A source familiar with Litzman’s progress described him as “a great recruit” who holds a rabbinical degree, is fluent in both Hebrew and Yiddish, and used to be a paramedic.
“But there is a potential safety issue,” the source said.
Asked how Litzman’s beard might be a hazard, the source mentioned the masks recruits wear during counterterrorism training.
“You have to be clean shaven so the mask can fit,” the source said. “If it doesn’t fit it can be a safety issue — and a liability issue.”
Before he was dismissed, Litzman was formally asked by the office of the Deputy Commissioner of Equal Employment Opportunity to trim his beard, sources said.
And when he appeared at the academy Friday for a day shift he was fired.
Police then escorted Litzman back to his home to collect NYPD property, including his helmet, sources said.
The Police Department hired their first Hasidic cop in 2006 and now there are at least two dozen Orthodox-Jewish officers on the force.
Like observant Muslim and Sikh officers, they are allowed to keep their beards for religious reasons but are required to keep them neat and trimmed.
They are also allowed to wear their yarmulkes under the police caps and are excused from working after dusk on Fridays and on Saturdays and Jewish holidays.
Like many large organizations, the NYPD has, at times, had difficulty adjusting to changing demographics in the city.
In 2002, a Sikh rookie traffic agent cadet sued the department after he was fired for refusing to prune his beard or remove his turban.
Amric Singh Rathour was later reinstated after the NYPD relented and agreed to incorporate turbans into their uniforms.
The guard, Jillian Selby, 60, scolded the boy at Rockaway Blvd. and 99th St. in Ozone Park, sparking a fight, sources said.
She knocked away his baseball cap and allegedly “grabs him with both hands and chokes him,” during the 7:30 a.m. spat, police sources said.
The teen, who was on his way to Middle School 137, did not appear to be seriously hurt but had marks and scratches on his neck.
His mother took him to the 106th Precinct to file a complaint.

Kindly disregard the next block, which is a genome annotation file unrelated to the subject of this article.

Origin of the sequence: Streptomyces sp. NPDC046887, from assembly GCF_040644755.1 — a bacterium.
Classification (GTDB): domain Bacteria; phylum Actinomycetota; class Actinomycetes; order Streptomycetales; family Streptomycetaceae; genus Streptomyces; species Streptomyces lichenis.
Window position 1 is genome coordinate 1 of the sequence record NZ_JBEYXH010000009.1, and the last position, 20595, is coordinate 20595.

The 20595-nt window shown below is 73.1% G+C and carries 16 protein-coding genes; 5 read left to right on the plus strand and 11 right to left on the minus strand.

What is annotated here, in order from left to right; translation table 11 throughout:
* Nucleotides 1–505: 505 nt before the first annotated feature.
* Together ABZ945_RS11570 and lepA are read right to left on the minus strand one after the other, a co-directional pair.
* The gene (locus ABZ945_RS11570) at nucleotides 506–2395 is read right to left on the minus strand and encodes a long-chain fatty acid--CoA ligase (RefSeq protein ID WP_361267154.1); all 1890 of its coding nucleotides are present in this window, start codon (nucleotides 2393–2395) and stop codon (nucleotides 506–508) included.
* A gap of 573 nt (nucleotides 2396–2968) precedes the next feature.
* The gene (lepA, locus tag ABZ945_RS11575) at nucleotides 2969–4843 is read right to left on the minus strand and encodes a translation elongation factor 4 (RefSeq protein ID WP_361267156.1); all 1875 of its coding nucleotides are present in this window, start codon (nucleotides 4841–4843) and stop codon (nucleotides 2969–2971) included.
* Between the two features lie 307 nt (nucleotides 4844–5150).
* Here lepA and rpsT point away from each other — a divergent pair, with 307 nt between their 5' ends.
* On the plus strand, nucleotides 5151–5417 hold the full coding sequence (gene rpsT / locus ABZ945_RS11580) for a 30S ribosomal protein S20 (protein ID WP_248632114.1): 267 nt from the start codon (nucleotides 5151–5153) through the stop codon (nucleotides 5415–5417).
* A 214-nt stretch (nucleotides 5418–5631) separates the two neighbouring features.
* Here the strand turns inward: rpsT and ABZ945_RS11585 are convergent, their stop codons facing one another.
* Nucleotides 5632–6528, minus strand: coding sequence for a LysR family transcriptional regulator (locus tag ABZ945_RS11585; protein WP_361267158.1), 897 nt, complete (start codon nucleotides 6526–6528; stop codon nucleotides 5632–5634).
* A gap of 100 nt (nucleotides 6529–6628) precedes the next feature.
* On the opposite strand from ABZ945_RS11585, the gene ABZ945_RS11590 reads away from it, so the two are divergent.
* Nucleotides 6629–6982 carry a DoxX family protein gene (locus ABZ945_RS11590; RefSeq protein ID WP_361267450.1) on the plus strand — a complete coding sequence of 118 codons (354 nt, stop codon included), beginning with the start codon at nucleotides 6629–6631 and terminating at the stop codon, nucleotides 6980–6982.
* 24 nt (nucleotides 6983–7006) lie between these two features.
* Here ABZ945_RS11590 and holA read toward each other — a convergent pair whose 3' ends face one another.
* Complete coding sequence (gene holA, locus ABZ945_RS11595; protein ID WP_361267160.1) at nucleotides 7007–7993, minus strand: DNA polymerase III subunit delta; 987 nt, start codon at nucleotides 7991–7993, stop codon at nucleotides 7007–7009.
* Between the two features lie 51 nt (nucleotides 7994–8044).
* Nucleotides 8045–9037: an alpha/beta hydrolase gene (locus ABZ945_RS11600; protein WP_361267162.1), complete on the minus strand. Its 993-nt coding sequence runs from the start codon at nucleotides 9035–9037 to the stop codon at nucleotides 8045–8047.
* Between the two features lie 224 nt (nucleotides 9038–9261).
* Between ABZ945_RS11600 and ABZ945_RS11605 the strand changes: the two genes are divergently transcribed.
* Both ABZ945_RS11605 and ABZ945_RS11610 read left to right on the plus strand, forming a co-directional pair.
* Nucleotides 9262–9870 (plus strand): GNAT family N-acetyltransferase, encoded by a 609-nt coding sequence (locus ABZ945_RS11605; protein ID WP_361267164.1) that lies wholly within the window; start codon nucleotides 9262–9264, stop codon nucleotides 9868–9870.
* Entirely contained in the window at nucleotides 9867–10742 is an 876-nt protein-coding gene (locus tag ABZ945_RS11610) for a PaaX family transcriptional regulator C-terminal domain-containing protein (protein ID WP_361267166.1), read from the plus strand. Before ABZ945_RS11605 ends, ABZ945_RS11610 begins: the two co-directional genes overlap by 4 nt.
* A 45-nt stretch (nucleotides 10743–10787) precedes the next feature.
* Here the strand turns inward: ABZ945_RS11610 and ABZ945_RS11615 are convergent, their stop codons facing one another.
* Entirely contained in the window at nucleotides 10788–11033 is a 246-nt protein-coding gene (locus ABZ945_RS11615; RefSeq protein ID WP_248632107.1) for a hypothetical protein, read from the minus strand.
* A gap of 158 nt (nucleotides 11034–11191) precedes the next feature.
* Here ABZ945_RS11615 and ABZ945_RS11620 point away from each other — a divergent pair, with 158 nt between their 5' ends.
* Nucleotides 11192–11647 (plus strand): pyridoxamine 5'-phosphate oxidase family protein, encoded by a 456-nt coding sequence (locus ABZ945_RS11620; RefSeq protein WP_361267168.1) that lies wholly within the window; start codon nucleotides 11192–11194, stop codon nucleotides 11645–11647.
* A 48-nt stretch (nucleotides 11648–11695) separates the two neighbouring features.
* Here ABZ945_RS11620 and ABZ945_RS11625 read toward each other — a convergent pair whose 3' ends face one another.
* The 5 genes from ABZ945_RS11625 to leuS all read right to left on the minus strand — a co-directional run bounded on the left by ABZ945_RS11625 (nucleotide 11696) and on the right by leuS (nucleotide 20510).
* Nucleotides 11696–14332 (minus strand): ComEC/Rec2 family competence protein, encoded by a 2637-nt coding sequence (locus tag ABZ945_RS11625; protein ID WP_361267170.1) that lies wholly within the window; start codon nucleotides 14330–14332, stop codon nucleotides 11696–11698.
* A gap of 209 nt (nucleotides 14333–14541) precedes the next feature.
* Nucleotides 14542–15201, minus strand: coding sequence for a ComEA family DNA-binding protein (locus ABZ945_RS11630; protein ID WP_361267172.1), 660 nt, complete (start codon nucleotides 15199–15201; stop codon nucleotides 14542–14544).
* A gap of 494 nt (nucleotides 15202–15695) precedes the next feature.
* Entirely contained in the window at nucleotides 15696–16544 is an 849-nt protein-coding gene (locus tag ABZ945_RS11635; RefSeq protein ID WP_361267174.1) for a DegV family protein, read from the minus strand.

Selby was charged with criminal obstruction of breathing, acting in a manner injurious to a child and harassment. She was taken into police custody at noon Friday.
Neighbor Marissa Jewel, 21, said such behavior was not typical of Selby.
“She is going to yell at you if you walk when it says ‘Don’t Walk.’ Actually, she’s just doing her job,” Jewel said.
Jewel, who said she’s known Selby 15 years, described the woman as a “strict parent, but she never put her hands on her daughter.”
The boy “probably said something mean” to prompt such a reaction, she added.
Nashville TN June 10 2012 Leigh Little won’t be returning to Cedar Hill Park near Madison after having her purse stolen last month. And she’s not sure about Nashville’s other parks either, after she got to thinking about some of the high-profile crimes within the past 12 months.
At Centennial Park, a woman was robbed and there was a gang shooting during a movie night.
“I don’t feel safe. I would love to go to the parks more often,” said Little, 26, of Brentwood. “We’re knocking out parks left and right.”
Despite her uneasiness, Nashville’s 115 parks have seen a drop in crime since 2007, according to Tennessee Bureau of Investigation statistics. And police say the parks are relatively safe. There were 40 reported violent crimes in the parks in 2011. That same year, in all of Davidson County, there were 25,000 violent crimes reported. The agency does not break down its crime statistics by park.
Metro Parks Police acknowledge residents are wary of some parks after hearing about criminal activity there. And the recent news that the Kurdish Pride gang has virtually taken over Paragon Mills Park in South Nashville hasn’t done much to help that image either.
Parks police, while technically operating under the Metro Department of Parks and Recreation, get their policing powers from the Metro Police Department and are subject to its rules and regulations.
“We’ve had some things happen,” said Parks Police Capt. Chris Taylor. “About — it seems once a month — for the past couple months, we’ve had something high profile pop up.”